...well maybe not if I had this little pistol pointed at me. This is a replica (firing replica or so I would think) of the infamous Philadelphia Derringer. It is a neat little gun, and I speak from experience. Back in the early 80's (the 1980's not the 1880's) I bought a CVA Philadelphia Derringer kit (I am pretty sure the one pictured is the CVA brand since it looks exactly as I remember mine except for the bluing). Basically what you got were all the parts in a box and you had to put them together and finish them in order to get something that remotely looked like the one in the picture. I say remotely if only because I was unable to do a hot bluing job on the barrel of mine and had to settle for cold bluing which did not leave anywhere as nice a finish as has the one in the picture. In addition I think the wood finish on mine was a bit nicer, but not by much. By the way, I found that pic at: http://thehighroad.us/showthread.php?t=321129&highlight=Philadelphia+Derringer.
When I opened the box for mine - which was a CVA brand - I read the directions before doing anything else. That was a good idea otherwise I may have been very frustrated very quickly. You see the inletting of the wood was only partially completed, probably 90% or so and I had to cut it, gouge it, and sand it to make sure all the metal parts would fit. I suppose that made it a bit more fun than just snapping it together like a plastic model. By the time I was done mine looked a lot like the one in the photograph accompanying this blog except as I said for the barrel which was blued but much lighter despite numerous attempts to darken it.
If I recall correctly mine was in .45 caliber. It was a blast to shoot. I used something called Pyrodex, if I remember right, for gunpowder. Technically it was not an explosive as is black powder but was instead a propellant. You have to be very careful with this stuff and with black powder - any spark can set it off. The fact that it was not listed as an explosive made it easier to buy. It also was supposedly not as corrosive as black powder, but I always cleaned out the barrel well after shooting mine and I changed the nipples frequently. The nipple to which I refer are that part of the gun under the hammer over which you fit a percussion cap as an ignition source. It basically funnels the spark from the cap to the powder charge.
This derringer was my first experience with black powder shooting (and it has been very limited since then). Shooting it opened up my eyes to a few things. First of all - when you pull the trigger you hear a little pop when the primer ignites. Then after a lag of a second or split second the gun fires with a bang. It takes the powder a bit of time to ignite as compared to brass cased ammo. When the pistol does fire there is a huge gray cloud of smoke that exits the muzzle as the bullet goes down range. In essence when guys in the old days shot at someone, not only did their target have time to get out of the way, but they lost sight of their target due to the smoke. Then they had to reload. Reloading included pouring a measured charge of powder down the barrel, then placing a wad (cloth patch) and the lead ball down the barrel and ramming them home with the ramrod. Then you cocked the pistol, placed a cap on the nipple, took aim if you could still find your target, and you fired again. Wow, what a way to shoot it out but that is pretty much the way it was done.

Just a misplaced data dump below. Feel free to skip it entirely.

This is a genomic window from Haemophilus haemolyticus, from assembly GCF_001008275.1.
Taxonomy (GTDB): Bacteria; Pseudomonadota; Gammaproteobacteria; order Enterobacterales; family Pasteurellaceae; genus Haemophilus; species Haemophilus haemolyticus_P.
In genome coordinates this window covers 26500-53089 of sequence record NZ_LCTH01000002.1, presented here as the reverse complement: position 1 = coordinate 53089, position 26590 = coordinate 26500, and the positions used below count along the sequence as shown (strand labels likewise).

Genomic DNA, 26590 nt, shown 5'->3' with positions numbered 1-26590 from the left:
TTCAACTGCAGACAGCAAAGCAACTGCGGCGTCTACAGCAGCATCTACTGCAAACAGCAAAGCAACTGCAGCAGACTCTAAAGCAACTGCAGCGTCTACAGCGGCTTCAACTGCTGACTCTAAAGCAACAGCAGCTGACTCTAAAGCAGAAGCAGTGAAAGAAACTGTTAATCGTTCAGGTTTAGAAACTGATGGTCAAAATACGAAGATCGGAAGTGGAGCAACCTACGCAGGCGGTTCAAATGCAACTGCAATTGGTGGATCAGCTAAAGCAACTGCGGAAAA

Of course, I never depended on my Philadelphia Derringer for anything except fun shooting. I used to blast gallon water jugs with it and that would burst into a spray that you could actually see as it spread out further than the cloud of smoke from the barrel. If you did it right and took the wind into consideration you could avoid a face full of smoke and even have the smoke blow to the right or left to give you a clearer filed of view sooner. I wonder if position on battlefields were ever chosen with that in mind. The little was not all that accurate at any good distance but i could hit that at which I took aim out to at least 10 yards. Not bad in my opinion, and lots of fun at that.
I don't know if CVA is still in business. I googled "CVA Philadelphia Derringer" kit but only found old info on them. There are other companies offering such pistol kits today though, so if you are interested in getting one they are available. Where I live, here on Long Island in NY state - they do not require a pistol permit unless you have the components with which to shoot them such as powder and percussion caps. Dixie Gun Works offers a decent variety of black powder gun kits including a Philadelphia Derringer - see: http://www.dixiegunworks.com/default.php?cPath=22_162_194.
I had that gun for years and am pretty sure I brought it back east from California where I purchased it when I was in the Border Patrol. I probably sold it, I seem to think it was at a garage sale or gun show, or something like that, so I may have still owned it when we bought our house. I do sort of miss it. It was not very high quality, the trigger was horrendous, but it was a fun gun for sure. I may have to pick one up for myself some time down the road, probably a higher quality brand this time. That will be some time in the future though because for now, I still have my sights set on something a little larger like a bolt action hunting rifle in .308. Enough on this stuff for now, I have got to go get ready for work - working a late shift tonight.
All the best,
NRAAM Day 3 - Sunday Morning
4 hours ago